Many retirees struggle to have enough income to live in retirement, even if they have accumulated retirement savings.
Are covered calls safe in retirement as a way to generate income?
The answer to this question depends on several factors. In this post I’ll address:
- When covered calls are safe for retirement
- When covered calls are not safe for retirement
- 4 dangers of covered calls in retirement specifically
- A successful covered call strategy for many retirees
Let’s get started.
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When Covered Calls Are Safe For Retirement Income
Covered calls are generally safe for retirement income when retirees can handle the risk of the underlying stocks declining in value.
Here’s the thing: Many retirees equate options with risk. The risk with covered calls, however, comes from the fact that underlying shares must be owned to cover the calls being sold. So, the risk comes from owning stocks, which most investors already do anyway!
There is little to no risk from actually selling the covered calls; if the calls get exercised, your shares will automatically be sold at the option strike price, end of story.
When Covered Calls Are Not Safe For Retirement
Covered calls aren’t safe for retirement:
- When an investor has too much of their retirement savings allocated to stocks
- AND a significant decline occurs in the value of owned stocks
- AND the decline was so large the retiree couldn’t make planned retirement withdrawals as long as needed because the stock portfolio value dropped so much
- OR the retiree doesn’t truly understand how covered calls work
This risk applies to all stock investors, though, and not to covered call strategies.
Therefore, the safety issue is risk management for retired stock investors in particular. This is because most retirees:
- Are investors over 50 or older
- Don’t have decades to recover from stock market losses before retirement
- Don’t have extra employment income to increase retirement savings
The Dangers of Covered Calls in Retirement
There are several dangers of covered calls in retirement specifically, besides stock market risk.
Capital Gains Taxes
Capital gains taxes might be owed when shares are sold. Many retirees have long term stock holdings with costs that are a fraction of market value. This means that the difference between the option strike price and the stock cost could trigger a nice fat capital gain.
As much as investors love capital gains, unexpected taxes on capital gains can be problematic. Undesired exercise of call options sold is one of the biggest problems with covered calls.
The tax issue could be inconsequential if the covered call was sold in a retirement account, however. It depends on the type of retirement account used for selling covered calls.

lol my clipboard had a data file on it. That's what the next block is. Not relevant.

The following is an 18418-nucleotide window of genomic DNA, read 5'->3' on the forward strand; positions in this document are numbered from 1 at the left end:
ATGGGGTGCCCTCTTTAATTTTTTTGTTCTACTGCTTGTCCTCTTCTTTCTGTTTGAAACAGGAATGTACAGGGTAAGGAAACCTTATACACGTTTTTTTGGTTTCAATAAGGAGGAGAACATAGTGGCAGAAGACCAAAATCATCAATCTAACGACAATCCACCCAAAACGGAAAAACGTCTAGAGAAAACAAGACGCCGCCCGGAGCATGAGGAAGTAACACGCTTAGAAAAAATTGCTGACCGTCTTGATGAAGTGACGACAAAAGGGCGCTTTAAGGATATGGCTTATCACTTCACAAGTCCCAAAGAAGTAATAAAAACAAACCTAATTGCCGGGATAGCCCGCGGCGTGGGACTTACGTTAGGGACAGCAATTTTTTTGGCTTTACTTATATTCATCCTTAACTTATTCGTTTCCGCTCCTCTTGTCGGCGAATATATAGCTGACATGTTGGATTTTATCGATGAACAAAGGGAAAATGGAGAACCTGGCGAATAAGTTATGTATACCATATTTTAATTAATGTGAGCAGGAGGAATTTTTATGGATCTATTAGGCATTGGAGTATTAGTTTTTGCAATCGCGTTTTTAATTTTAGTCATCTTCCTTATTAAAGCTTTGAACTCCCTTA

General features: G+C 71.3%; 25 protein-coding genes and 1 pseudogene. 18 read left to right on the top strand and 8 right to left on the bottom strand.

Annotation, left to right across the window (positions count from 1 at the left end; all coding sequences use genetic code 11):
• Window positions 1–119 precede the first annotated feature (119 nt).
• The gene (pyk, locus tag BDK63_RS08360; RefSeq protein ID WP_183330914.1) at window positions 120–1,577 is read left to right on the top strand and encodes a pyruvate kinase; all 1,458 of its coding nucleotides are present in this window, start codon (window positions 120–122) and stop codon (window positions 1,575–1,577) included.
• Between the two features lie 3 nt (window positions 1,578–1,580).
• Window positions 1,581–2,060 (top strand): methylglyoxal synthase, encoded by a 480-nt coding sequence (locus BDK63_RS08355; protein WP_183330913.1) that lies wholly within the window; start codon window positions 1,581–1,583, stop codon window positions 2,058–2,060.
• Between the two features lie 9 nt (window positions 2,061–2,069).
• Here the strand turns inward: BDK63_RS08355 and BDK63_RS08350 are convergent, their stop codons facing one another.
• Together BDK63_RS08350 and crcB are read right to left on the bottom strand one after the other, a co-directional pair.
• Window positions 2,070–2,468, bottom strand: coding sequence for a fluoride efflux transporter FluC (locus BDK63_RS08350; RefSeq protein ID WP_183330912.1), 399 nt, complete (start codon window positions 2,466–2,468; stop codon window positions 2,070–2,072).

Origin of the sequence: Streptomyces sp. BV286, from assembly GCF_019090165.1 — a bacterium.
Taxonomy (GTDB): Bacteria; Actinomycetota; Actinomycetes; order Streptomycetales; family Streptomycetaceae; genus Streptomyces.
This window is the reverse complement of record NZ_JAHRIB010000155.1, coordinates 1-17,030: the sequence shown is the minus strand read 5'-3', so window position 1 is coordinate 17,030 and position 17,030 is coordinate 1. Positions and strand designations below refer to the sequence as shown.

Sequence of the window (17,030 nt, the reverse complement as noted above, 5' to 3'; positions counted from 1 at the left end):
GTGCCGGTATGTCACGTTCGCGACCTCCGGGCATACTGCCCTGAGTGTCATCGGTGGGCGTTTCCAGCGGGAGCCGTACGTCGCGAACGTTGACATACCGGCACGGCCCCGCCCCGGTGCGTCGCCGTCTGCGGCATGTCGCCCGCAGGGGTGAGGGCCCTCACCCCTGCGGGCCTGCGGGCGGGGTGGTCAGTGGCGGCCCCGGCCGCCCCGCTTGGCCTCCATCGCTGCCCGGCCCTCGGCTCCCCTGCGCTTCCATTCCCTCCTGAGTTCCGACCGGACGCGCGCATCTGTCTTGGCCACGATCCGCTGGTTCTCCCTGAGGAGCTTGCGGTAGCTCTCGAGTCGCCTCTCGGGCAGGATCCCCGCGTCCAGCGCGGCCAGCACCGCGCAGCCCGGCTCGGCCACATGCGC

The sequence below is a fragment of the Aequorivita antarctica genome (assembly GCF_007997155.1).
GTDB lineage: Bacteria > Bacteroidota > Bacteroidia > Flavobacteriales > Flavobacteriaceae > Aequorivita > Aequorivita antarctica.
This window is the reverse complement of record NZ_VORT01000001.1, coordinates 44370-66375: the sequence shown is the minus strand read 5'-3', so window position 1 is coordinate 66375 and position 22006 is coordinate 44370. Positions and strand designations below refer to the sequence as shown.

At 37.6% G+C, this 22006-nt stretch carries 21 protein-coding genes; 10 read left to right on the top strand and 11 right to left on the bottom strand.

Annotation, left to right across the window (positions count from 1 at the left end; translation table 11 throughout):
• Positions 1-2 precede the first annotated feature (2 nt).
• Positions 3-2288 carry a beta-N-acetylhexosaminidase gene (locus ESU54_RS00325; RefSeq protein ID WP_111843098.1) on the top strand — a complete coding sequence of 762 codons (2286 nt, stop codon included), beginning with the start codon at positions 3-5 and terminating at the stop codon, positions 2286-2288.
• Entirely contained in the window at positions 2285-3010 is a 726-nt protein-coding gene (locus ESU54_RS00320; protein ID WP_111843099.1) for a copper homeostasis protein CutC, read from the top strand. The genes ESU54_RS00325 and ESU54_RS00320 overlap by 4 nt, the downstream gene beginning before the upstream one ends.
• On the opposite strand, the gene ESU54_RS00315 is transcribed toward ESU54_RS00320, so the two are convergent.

Tax on Covered Call Income
Income received from selling the call options outside of a retirement account is taxed as regular income which falls into the highest tax rate. It could even push a retiree into a higher tax rate such as the big jump from 12% to 22%.
Reliance on Covered Call Income
Basic covered calls only work for sideways and up trending stocks or ETFs. Stock bull markets have historically lasted for many years. Retirees can easily become accustomed to covered call income during such times.
The reality is an investor can lose what was once a steady retirement income when an extended bear market occurs. (Been there and done that.)
This is particularly problematic when a bear market lasts a long time, which does happen occasionally.
The solution for this danger is to have several retirement income sources other than just relying on covered call strategies.
Limited Upside for Underlying Stocks
One problem with covered calls is that upside potential from the underlying stock is limited. Most retirees, however, are more focused on investment income than capital gains.
A Popular Retirement Covered Call Strategy
Many older investors or retirees, specifically, have a large holding in only one stock due to long term employment, resulting in owning hundreds or thousands of shares.
Often, these huge positions cost significantly below the market value of the stock. This has been the situation with a number of my financial coaching clients.
In this situation, a retiree can make a significant income by selling out of the money covered calls on the stocks.
It’s important to address here that I encourage diversification to reduce risk. Many investors, however, have fallen so in love with the stocks that have built wealth for them that they cannot bring themselves to sell.
Summary: Are Covered Calls Safe for Retirement?
The primary takeaway is that the primary risk from covered calls is from the underlying stocks losing value. This is a risk that should be managed for all stock market investors, not just retirees.